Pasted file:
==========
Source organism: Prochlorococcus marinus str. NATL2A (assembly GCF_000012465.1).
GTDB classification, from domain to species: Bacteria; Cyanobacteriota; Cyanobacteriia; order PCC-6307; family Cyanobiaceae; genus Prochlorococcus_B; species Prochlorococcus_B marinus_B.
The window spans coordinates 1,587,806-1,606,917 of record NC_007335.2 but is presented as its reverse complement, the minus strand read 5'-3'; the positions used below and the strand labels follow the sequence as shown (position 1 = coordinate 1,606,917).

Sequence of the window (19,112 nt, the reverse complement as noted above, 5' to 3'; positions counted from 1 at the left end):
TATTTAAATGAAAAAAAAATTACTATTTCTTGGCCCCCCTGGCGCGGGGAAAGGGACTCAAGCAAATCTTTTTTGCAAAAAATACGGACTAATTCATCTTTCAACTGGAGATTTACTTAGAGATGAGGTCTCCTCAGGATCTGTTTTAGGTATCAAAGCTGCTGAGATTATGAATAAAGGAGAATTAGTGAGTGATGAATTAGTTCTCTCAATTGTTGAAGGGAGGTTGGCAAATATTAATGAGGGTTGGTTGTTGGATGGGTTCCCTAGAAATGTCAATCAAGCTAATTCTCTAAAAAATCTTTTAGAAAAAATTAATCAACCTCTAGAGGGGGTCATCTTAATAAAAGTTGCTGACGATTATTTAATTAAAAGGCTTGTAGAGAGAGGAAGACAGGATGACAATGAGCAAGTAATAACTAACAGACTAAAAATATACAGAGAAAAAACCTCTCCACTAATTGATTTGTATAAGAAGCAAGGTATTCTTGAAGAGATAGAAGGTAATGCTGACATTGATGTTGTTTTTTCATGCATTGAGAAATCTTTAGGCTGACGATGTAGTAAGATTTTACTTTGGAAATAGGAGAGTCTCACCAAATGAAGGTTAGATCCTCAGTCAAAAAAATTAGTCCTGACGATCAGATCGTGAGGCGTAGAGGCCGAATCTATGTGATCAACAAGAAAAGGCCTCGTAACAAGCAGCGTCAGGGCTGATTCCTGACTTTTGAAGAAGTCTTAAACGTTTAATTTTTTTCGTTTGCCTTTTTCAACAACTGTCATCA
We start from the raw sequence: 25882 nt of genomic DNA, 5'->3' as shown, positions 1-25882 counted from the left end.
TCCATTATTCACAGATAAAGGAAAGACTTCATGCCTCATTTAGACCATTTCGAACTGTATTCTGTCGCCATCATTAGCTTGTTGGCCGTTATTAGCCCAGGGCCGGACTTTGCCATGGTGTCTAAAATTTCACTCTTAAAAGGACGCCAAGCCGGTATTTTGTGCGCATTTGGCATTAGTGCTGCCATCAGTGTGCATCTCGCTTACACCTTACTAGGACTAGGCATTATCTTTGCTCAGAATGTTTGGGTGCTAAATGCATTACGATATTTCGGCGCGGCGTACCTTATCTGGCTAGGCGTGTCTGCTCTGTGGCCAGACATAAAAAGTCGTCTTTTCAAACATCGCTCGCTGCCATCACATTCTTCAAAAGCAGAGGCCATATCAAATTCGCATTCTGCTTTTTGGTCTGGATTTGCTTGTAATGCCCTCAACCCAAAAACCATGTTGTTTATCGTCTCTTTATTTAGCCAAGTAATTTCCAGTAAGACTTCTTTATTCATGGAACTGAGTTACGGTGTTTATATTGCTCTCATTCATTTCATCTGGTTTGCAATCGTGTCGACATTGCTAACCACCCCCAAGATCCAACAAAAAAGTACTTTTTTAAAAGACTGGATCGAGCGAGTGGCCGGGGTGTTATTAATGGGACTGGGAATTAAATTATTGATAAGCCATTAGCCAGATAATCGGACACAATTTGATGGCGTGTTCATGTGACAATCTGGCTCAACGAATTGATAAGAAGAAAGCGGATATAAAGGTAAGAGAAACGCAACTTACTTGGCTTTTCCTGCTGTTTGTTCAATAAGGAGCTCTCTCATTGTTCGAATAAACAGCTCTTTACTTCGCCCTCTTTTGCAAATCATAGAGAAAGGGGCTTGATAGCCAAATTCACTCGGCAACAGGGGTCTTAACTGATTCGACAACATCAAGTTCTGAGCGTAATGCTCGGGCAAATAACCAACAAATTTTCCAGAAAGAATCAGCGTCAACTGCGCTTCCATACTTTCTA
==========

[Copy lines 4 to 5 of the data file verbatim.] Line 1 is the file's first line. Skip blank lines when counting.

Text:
Sequence of the window (19,112 nt, the reverse complement as noted above, 5' to 3'; positions counted from 1 at the left end):
TATTTAAATGAAAAAAAAATTACTATTTCTTGGCCCCCCTGGCGCGGGGAAAGGGACTCAAGCAAATCTTTTTTGCAAAAAATACGGACTAATTCATCTTTCAACTGGAGATTTACTTAGAGATGAGGTCTCCTCAGGATCTGTTTTAGGTATCAAAGCTGCTGAGATTATGAATAAAGGAGAATTAGTGAGTGATGAATTAGTTCTCTCAATTGTTGAAGGGAGGTTGGCAAATATTAATGAGGGTTGGTTGTTGGATGGGTTCCCTAGAAATGTCAATCAAGCTAATTCTCTAAAAAATCTTTTAGAAAAAATTAATCAACCTCTAGAGGGGGTCATCTTAATAAAAGTTGCTGACGATTATTTAATTAAAAGGCTTGTAGAGAGAGGAAGACAGGATGACAATGAGCAAGTAATAACTAACAGACTAAAAATATACAGAGAAAAAACCTCTCCACTAATTGATTTGTATAAGAAGCAAGGTATTCTTGAAGAGATAGAAGGTAATGCTGACATTGATGTTGTTTTTTCATGCATTGAGAAATCTTTAGGCTGACGATGTAGTAAGATTTTACTTTGGAAATAGGAGAGTCTCACCAAATGAAGGTTAGATCCTCAGTCAAAAAAATTAGTCCTGACGATCAGATCGTGAGGCGTAGAGGCCGAATCTATGTGATCAACAAGAAAAGGCCTCGTAACAAGCAGCGTCAGGGCTGATTCCTGACTTTTGAAGAAGTCTTAAACGTTTAATTTTTTTCGTTTGCCTTTTTCAACAACTGTCATCA